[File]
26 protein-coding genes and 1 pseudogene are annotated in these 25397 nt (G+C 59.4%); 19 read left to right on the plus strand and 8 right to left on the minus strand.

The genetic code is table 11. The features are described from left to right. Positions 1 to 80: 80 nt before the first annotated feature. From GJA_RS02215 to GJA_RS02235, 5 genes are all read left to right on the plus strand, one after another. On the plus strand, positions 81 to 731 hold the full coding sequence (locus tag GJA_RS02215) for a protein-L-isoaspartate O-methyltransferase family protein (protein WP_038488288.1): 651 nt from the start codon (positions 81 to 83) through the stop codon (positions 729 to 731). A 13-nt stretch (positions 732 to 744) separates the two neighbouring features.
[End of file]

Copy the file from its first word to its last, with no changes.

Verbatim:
26 protein-coding genes and 1 pseudogene are annotated in these 25397 nt (G+C 59.4%); 19 read left to right on the plus strand and 8 right to left on the minus strand.

The genetic code is table 11. The features are described from left to right. Positions 1 to 80: 80 nt before the first annotated feature. From GJA_RS02215 to GJA_RS02235, 5 genes are all read left to right on the plus strand, one after another. On the plus strand, positions 81 to 731 hold the full coding sequence (locus tag GJA_RS02215) for a protein-L-isoaspartate O-methyltransferase family protein (protein WP_038488288.1): 651 nt from the start codon (positions 81 to 83) through the stop codon (positions 729 to 731). A 13-nt stretch (positions 732 to 744) separates the two neighbouring features.